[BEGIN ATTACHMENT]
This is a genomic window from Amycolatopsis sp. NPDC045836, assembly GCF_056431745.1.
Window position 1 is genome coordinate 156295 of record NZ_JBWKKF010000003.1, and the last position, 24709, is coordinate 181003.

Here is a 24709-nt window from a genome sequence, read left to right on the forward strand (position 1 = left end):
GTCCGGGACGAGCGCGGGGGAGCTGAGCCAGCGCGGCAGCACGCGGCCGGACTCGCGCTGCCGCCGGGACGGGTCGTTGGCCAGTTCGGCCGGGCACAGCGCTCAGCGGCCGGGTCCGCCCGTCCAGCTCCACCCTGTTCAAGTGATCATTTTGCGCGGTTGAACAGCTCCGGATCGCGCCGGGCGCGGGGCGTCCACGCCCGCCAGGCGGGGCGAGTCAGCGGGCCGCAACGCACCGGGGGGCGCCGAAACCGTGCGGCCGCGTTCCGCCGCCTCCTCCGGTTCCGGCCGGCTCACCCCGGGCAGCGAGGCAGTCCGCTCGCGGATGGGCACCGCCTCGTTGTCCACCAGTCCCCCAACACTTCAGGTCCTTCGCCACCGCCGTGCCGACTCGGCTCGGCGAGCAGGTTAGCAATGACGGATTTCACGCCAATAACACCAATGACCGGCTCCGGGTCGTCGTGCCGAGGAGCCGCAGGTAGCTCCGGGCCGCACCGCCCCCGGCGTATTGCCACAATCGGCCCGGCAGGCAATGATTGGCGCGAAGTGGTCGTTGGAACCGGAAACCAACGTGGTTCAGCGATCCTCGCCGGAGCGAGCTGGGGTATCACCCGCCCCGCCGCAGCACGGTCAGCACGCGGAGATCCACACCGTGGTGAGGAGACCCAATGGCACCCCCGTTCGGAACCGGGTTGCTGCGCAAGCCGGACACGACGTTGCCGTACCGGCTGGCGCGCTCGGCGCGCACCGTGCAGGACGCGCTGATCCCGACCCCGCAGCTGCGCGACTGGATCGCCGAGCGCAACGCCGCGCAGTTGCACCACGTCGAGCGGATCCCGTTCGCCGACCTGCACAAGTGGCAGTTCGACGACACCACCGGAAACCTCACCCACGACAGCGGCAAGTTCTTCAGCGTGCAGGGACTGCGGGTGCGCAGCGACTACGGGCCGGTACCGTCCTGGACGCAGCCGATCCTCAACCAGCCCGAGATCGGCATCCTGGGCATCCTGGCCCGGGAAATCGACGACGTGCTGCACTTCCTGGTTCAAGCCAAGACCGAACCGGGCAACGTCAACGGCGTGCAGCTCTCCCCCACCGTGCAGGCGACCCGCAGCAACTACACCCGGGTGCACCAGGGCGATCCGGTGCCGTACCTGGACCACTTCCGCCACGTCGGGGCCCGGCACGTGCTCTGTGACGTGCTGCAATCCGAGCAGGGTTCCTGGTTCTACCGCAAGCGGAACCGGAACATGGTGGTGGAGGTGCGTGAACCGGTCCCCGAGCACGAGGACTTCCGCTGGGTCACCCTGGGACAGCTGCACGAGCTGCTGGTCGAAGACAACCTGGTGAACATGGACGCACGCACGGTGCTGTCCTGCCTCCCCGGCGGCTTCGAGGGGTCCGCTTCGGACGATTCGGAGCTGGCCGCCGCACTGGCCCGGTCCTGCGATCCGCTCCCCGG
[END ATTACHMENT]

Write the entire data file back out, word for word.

This is a genomic window from Amycolatopsis sp. NPDC045836, assembly GCF_056431745.1.
Window position 1 is genome coordinate 156295 of record NZ_JBWKKF010000003.1, and the last position, 24709, is coordinate 181003.

Here is a 24709-nt window from a genome sequence, read left to right on the forward strand (position 1 = left end):
GTCCGGGACGAGCGCGGGGGAGCTGAGCCAGCGCGGCAGCACGCGGCCGGACTCGCGCTGCCGCCGGGACGGGTCGTTGGCCAGTTCGGCCGGGCACAGCGCTCAGCGGCCGGGTCCGCCCGTCCAGCTCCACCCTGTTCAAGTGATCATTTTGCGCGGTTGAACAGCTCCGGATCGCGCCGGGCGCGGGGCGTCCACGCCCGCCAGGCGGGGCGAGTCAGCGGGCCGCAACGCACCGGGGGGCGCCGAAACCGTGCGGCCGCGTTCCGCCGCCTCCTCCGGTTCCGGCCGGCTCACCCCGGGCAGCGAGGCAGTCCGCTCGCGGATGGGCACCGCCTCGTTGTCCACCAGTCCCCCAACACTTCAGGTCCTTCGCCACCGCCGTGCCGACTCGGCTCGGCGAGCAGGTTAGCAATGACGGATTTCACGCCAATAACACCAATGACCGGCTCCGGGTCGTCGTGCCGAGGAGCCGCAGGTAGCTCCGGGCCGCACCGCCCCCGGCGTATTGCCACAATCGGCCCGGCAGGCAATGATTGGCGCGAAGTGGTCGTTGGAACCGGAAACCAACGTGGTTCAGCGATCCTCGCCGGAGCGAGCTGGGGTATCACCCGCCCCGCCGCAGCACGGTCAGCACGCGGAGATCCACACCGTGGTGAGGAGACCCAATGGCACCCCCGTTCGGAACCGGGTTGCTGCGCAAGCCGGACACGACGTTGCCGTACCGGCTGGCGCGCTCGGCGCGCACCGTGCAGGACGCGCTGATCCCGACCCCGCAGCTGCGCGACTGGATCGCCGAGCGCAACGCCGCGCAGTTGCACCACGTCGAGCGGATCCCGTTCGCCGACCTGCACAAGTGGCAGTTCGACGACACCACCGGAAACCTCACCCACGACAGCGGCAAGTTCTTCAGCGTGCAGGGACTGCGGGTGCGCAGCGACTACGGGCCGGTACCGTCCTGGACGCAGCCGATCCTCAACCAGCCCGAGATCGGCATCCTGGGCATCCTGGCCCGGGAAATCGACGACGTGCTGCACTTCCTGGTTCAAGCCAAGACCGAACCGGGCAACGTCAACGGCGTGCAGCTCTCCCCCACCGTGCAGGCGACCCGCAGCAACTACACCCGGGTGCACCAGGGCGATCCGGTGCCGTACCTGGACCACTTCCGCCACGTCGGGGCCCGGCACGTGCTCTGTGACGTGCTGCAATCCGAGCAGGGTTCCTGGTTCTACCGCAAGCGGAACCGGAACATGGTGGTGGAGGTGCGTGAACCGGTCCCCGAGCACGAGGACTTCCGCTGGGTCACCCTGGGACAGCTGCACGAGCTGCTGGTCGAAGACAACCTGGTGAACATGGACGCACGCACGGTGCTGTCCTGCCTCCCCGGCGGCTTCGAGGGGTCCGCTTCGGACGATTCGGAGCTGGCCGCCGCACTGGCCCGGTCCTGCGATCCGCTCCCCGG